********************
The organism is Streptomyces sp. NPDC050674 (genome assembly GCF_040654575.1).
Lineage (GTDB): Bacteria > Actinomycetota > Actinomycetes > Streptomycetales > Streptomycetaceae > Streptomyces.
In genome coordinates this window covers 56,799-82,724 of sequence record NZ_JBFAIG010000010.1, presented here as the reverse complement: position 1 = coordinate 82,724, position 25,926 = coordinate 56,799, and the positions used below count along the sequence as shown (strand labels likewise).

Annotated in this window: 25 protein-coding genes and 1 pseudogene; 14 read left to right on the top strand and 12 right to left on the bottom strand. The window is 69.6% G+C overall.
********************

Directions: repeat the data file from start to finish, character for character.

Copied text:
The organism is Streptomyces sp. NPDC050674 (genome assembly GCF_040654575.1).
Lineage (GTDB): Bacteria > Actinomycetota > Actinomycetes > Streptomycetales > Streptomycetaceae > Streptomyces.
In genome coordinates this window covers 56,799-82,724 of sequence record NZ_JBFAIG010000010.1, presented here as the reverse complement: position 1 = coordinate 82,724, position 25,926 = coordinate 56,799, and the positions used below count along the sequence as shown (strand labels likewise).

Annotated in this window: 25 protein-coding genes and 1 pseudogene; 14 read left to right on the top strand and 12 right to left on the bottom strand. The window is 69.6% G+C overall.